That’s when I realized the memoir wanted to be a novel—or some genre blurring the edges of memoir and novel. Virginia Woolf, who often drew from her own memories, once wrote: “I have an idea that I will invent a new name for my books to supplant ‘novel’. A new—by Virginia Woolf. But what?” (Diary 3: 34) Yes, what should we call The Night Child, Virginia? It’s not an autobiographical novel—i.e. the changing of names and locations, and dramatization of real events that happened to the author. Only two of my characters—Nora and Margaret are modeled after real people. The central plotline and settings partially mirror my life, but much of the narrative was unfamiliar to me. The Night Child had its own life, its own magic and its own intelligence. It urged me to write forward as a witness and without exerting control over the arc’s trajectory. I watched as each character, including Nora and Margaret, answered my memoir questions, but this time from a separate and shifted consciousness. What do you want? What do you feel? What do you carry? What do you most want me to know? What are you most afraid of? Why? What do you have to gain by changing? What do you have to lose? Their stories consumed me—the characters insisting themselves into being, as if to say, I want out, I want to breathe, I want to live.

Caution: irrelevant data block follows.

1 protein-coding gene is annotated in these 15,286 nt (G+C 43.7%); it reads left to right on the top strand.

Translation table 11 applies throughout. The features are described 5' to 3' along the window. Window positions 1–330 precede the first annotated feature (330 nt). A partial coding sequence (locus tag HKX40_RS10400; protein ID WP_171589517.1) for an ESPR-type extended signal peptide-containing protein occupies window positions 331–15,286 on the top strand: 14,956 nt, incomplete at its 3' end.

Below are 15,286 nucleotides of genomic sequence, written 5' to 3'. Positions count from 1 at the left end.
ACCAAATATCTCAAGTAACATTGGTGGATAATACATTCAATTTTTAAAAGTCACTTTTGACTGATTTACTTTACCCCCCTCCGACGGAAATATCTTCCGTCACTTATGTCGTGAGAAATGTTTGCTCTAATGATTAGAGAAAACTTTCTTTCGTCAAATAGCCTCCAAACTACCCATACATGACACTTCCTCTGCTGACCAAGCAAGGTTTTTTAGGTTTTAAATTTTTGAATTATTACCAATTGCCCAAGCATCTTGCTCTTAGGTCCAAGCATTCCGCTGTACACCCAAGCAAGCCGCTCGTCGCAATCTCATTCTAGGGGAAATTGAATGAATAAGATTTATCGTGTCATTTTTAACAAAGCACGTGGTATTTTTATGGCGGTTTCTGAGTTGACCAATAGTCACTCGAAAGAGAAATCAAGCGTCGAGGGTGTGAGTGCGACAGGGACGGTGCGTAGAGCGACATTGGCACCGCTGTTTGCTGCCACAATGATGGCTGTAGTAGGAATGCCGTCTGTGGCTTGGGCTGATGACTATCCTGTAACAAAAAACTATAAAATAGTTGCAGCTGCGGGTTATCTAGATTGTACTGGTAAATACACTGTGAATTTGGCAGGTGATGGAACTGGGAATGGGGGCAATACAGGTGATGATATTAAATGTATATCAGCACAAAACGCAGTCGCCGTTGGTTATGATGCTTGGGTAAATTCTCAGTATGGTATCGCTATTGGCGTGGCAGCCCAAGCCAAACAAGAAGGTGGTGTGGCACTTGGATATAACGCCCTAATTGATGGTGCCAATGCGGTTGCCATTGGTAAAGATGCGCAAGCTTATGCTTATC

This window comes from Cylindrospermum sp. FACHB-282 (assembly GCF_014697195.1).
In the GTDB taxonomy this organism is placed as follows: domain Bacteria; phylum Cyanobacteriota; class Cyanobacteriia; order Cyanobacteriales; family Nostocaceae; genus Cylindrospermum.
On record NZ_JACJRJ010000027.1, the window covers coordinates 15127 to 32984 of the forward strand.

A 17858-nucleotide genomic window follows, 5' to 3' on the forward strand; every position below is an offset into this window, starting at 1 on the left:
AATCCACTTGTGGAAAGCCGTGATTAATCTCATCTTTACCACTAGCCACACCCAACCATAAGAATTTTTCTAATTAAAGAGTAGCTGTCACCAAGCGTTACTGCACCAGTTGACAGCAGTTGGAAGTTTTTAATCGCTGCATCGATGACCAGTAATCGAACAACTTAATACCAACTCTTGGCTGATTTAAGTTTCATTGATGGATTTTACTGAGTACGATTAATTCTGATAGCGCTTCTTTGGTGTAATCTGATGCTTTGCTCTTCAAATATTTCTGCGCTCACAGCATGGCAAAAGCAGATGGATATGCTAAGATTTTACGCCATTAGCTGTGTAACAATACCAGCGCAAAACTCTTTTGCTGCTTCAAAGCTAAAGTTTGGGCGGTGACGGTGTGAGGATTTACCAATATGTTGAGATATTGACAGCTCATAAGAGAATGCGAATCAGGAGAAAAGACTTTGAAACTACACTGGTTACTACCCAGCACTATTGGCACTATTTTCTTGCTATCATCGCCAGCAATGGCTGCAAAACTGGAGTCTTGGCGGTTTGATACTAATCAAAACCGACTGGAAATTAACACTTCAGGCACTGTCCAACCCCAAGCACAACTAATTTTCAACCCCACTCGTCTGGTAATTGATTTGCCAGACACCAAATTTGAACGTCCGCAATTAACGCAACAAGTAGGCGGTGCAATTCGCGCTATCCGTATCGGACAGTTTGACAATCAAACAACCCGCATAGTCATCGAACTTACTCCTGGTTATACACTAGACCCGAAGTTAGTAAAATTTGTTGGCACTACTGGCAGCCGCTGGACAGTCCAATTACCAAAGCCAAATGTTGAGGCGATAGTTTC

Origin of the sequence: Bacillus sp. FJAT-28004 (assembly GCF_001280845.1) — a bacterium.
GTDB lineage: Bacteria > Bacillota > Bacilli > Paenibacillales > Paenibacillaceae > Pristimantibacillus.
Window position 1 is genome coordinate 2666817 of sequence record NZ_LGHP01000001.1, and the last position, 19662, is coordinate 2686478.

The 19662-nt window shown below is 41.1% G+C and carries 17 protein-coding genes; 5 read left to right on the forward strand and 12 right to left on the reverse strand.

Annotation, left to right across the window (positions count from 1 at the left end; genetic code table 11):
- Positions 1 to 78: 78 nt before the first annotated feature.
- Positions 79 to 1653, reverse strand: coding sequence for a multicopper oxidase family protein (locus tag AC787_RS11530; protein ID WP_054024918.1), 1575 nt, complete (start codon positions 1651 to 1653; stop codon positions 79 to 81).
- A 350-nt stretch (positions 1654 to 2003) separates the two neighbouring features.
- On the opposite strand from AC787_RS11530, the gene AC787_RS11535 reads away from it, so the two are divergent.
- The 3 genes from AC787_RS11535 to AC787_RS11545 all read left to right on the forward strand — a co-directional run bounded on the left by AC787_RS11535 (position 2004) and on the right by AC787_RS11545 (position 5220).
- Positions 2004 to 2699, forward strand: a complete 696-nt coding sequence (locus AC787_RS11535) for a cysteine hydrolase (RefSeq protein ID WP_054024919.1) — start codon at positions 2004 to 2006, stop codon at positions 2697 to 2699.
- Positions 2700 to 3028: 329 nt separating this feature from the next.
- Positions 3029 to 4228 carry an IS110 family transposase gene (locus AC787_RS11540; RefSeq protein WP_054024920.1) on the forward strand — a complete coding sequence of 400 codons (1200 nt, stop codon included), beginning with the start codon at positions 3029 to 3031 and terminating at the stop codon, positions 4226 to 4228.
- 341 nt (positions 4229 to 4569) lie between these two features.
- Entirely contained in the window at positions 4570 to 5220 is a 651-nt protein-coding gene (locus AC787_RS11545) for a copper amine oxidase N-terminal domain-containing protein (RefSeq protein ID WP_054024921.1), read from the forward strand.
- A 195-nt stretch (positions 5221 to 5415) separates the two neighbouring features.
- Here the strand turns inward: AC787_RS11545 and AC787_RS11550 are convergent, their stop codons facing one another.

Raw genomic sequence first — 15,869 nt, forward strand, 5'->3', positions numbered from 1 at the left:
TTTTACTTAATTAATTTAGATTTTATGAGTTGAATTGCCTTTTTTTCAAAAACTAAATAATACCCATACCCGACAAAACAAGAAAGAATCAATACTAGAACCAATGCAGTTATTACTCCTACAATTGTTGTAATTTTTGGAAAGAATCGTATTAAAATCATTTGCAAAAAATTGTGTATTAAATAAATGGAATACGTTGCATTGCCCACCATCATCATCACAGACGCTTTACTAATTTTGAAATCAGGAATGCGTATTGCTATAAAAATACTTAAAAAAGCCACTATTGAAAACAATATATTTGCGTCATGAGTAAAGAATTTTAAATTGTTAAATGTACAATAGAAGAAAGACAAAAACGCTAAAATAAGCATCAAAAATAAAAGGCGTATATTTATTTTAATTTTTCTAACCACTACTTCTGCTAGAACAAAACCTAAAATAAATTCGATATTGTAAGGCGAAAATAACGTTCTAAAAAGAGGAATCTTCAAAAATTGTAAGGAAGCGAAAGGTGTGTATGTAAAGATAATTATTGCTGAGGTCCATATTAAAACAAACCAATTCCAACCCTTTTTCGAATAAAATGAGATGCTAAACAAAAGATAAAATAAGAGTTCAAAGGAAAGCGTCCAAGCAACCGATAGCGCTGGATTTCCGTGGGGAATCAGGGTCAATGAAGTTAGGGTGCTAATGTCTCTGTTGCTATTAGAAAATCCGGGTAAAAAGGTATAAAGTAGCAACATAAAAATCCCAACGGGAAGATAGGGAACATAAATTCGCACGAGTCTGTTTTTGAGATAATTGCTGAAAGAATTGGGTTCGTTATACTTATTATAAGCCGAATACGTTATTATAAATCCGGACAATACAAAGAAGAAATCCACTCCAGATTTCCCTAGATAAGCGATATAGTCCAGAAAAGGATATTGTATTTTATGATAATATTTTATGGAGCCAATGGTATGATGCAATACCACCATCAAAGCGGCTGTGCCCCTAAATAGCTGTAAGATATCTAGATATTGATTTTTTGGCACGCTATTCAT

The lens of fiction freed me.
Fictionalizing my work wasn’t new for me. As a child and a teen, I didn’t write stories about my life, I wrote myself into the stories I wanted to live in. In my childhood stories, I wore black cowboy boots, fought monsters with a shiny silver sword and rode a flying white horse named Brigid (named after Saint Brigid of Ireland who stole her father’s possessions and gave them to the poor, turned a fox into a pet, and prayed to be ugly so no one would marry her). In my teen-aged stories, I wore Doc Martens, smoked Marlboros and wore a black leather jacket. I was fearless and no one dared mess with me. This is how writing saved me. This is how I survived.